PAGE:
Wayne D. Saxton, Petitioner, v. Merit Systems Protection Board, Respondent, 36 F.3d 1116 (Fed. Cir. 1994)

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U.S. Court of Appeals for the Federal Circuit - 36 F.3d 1116 (Fed. Cir. 1994)

Sept. 16, 1994

Before ARCHER, Chief Judge, and RICH and NIES, Circuit Judges.



Wayne D. Saxton petitions for review of the Opinion and Order of the Merit Systems Protection Board (Board), dated April 1, 1994, dismissing as untimely his petitions for review of the Board's decisions in Docket Nos. DC-0752-91-0462-I-1, DC-0752-91-0462-C-1, DC-3443-91-0702-I-1, and DC-0752-91-0739-I-1. We affirm.


Mr. Saxton filed the first of his petition papers, specifically referencing Docket Nos. DC-0752-91-0462-I-1 and DC-0752-91-0739-I-1, on November 30, 1993, almost two years after the issuance of the Board's last decision in the four noted cases. Shortly thereafter, he submitted additional papers referencing Docket Nos. DC-0752-91-0462-C-1 and DC-3443-91-0702-I-1. The Board rejected Mr. Saxton's petitions for failure to include certificates of service and gave him fifteen days to correct this error. The Board also informed Saxton that his petitions appeared to be untimely and that he should submit either a motion for waiver of the time limit or a sworn statement setting forth good cause for the late filing. Mr. Saxton timely refiled his petitions with the appropriate certificates of service, but failed to address upon refiling the Board's inquiry into the timeliness of his petitions. The Board consequently again informed Mr. Saxton that he had the burden of submitting an affidavit or sworn statement showing good cause for the untimeliness of his petitions. In response, Mr. Saxton filed a sworn statement on January 13, 1994, declaring that the delay was in part agency induced. The Board found this unconvincing and dismissed his appeal as untimely.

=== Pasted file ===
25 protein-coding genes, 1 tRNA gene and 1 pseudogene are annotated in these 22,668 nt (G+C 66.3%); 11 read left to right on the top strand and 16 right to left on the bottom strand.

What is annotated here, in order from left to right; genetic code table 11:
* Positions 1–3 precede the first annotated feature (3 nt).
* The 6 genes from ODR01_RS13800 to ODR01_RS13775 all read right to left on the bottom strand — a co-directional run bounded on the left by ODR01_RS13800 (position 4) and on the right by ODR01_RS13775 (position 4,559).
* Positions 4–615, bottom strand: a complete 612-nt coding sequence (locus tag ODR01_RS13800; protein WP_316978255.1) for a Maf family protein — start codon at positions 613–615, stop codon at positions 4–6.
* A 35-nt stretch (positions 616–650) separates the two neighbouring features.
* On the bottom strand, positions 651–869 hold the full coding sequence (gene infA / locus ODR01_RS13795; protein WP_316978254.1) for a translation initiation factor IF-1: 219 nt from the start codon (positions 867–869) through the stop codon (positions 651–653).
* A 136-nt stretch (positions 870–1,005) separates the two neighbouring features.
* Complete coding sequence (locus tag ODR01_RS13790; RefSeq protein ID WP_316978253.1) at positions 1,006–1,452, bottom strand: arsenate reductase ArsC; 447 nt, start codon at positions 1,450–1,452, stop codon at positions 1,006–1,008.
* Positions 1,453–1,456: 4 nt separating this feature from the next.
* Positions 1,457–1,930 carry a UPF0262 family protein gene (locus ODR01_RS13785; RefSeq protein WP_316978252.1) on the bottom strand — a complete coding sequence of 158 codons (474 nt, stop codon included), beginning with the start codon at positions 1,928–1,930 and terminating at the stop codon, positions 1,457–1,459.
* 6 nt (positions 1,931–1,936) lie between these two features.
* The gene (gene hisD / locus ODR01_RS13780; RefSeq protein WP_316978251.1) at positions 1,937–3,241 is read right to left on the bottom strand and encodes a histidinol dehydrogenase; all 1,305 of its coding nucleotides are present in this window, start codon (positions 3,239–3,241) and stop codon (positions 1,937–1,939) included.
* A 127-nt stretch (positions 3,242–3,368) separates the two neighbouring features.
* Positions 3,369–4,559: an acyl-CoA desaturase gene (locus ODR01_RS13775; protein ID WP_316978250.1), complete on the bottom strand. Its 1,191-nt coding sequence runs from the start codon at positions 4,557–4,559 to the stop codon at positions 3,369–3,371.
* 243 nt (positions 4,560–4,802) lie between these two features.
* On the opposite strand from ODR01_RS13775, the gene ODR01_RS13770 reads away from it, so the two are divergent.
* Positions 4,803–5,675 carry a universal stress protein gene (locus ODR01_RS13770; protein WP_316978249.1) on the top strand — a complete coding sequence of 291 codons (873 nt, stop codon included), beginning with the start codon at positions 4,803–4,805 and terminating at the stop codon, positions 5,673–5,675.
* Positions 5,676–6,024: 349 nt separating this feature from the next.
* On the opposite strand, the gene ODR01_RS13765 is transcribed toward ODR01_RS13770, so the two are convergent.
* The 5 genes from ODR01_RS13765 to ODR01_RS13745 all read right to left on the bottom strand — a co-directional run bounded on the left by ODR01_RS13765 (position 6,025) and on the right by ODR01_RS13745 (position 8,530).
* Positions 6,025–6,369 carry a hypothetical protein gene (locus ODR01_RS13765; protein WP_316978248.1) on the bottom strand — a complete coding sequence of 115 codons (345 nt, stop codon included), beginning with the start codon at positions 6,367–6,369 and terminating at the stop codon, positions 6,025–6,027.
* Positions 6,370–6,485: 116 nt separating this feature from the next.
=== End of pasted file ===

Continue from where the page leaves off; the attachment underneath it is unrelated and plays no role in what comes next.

In his petition to this court, Mr. Saxton fails to address the Board's handling of the timeliness issue. Instead, he sets forth arguments regarding the underlying merits of his petitions. This court, however, may not address the merits of the claims set forth in his petitions. Rather, we may simply address the narrow issue of whether the Board erred in dismissing Mr. Saxton's petitions for untimeliness. See Rowe v. Merit Sys. Protection Bd., 802 F.2d 434, 437 (Fed. Cir. 1986).

In this regard, we note that the Board has broad discretion in deciding whether or not to waive the regulatory time limit for filing an appeal, and that this court will not substitute its own judgment for that of the Board. Mendoza v. Merit Sys. Protection Bd., 966 F.2d 650, 653 (Fed. Cir. 1992) (in banc). That being said, we cannot say that the Board erred in dismissing Mr. Saxton's petitions. As noted by the Board, Mr. Saxton failed to set forth any specific facts in support of his contention of agency delay, or any explanation as to how any such agency delay justified his two year delay.

This court reviews Board decisions under a very narrow standard, affirming them unless they are (1) arbitrary, capricious, an abuse of discretion, or otherwise not in accordance with law, (2) obtained without procedures required by law, rule, or regulation having been followed, or (3) unsupported by substantial evidence. 5 U.S.C. § 7703(c) (1988); Cheeseman v. Office of Personnel Management, 791 F.2d 138, 140 (Fed. Cir. 1986), cert. denied, 479 U.S. 1037 (1987). Finding no such grounds present here, we affirm the decision below.